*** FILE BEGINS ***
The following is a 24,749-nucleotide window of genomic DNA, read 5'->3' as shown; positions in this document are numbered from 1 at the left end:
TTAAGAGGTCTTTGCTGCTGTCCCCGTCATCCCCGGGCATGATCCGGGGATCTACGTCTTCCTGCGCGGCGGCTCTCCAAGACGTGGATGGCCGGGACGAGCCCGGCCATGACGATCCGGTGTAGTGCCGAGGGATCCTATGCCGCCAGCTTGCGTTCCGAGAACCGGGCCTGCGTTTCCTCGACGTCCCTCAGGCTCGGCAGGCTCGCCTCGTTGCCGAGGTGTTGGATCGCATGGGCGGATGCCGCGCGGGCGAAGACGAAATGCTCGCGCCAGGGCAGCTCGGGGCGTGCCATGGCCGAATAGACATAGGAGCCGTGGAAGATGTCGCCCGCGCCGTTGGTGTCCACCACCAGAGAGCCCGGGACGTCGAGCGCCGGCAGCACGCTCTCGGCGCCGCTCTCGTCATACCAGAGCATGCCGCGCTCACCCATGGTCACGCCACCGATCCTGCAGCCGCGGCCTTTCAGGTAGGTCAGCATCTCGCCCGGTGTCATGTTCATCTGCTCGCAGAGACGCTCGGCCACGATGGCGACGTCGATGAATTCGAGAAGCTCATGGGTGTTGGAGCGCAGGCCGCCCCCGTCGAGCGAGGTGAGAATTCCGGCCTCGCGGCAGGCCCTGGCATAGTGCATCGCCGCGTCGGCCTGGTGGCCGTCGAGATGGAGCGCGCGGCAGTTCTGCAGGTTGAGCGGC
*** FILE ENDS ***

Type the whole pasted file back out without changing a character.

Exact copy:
The following is a 24,749-nucleotide window of genomic DNA, read 5'->3' as shown; positions in this document are numbered from 1 at the left end:
TTAAGAGGTCTTTGCTGCTGTCCCCGTCATCCCCGGGCATGATCCGGGGATCTACGTCTTCCTGCGCGGCGGCTCTCCAAGACGTGGATGGCCGGGACGAGCCCGGCCATGACGATCCGGTGTAGTGCCGAGGGATCCTATGCCGCCAGCTTGCGTTCCGAGAACCGGGCCTGCGTTTCCTCGACGTCCCTCAGGCTCGGCAGGCTCGCCTCGTTGCCGAGGTGTTGGATCGCATGGGCGGATGCCGCGCGGGCGAAGACGAAATGCTCGCGCCAGGGCAGCTCGGGGCGTGCCATGGCCGAATAGACATAGGAGCCGTGGAAGATGTCGCCCGCGCCGTTGGTGTCCACCACCAGAGAGCCCGGGACGTCGAGCGCCGGCAGCACGCTCTCGGCGCCGCTCTCGTCATACCAGAGCATGCCGCGCTCACCCATGGTCACGCCACCGATCCTGCAGCCGCGGCCTTTCAGGTAGGTCAGCATCTCGCCCGGTGTCATGTTCATCTGCTCGCAGAGACGCTCGGCCACGATGGCGACGTCGATGAATTCGAGAAGCTCATGGGTGTTGGAGCGCAGGCCGCCCCCGTCGAGCGAGGTGAGAATTCCGGCCTCGCGGCAGGCCCTGGCATAGTGCATCGCCGCGTCGGCCTGGTGGCCGTCGAGATGGAGCGCGCGGCAGTTCTGCAGGTTGAGCGGC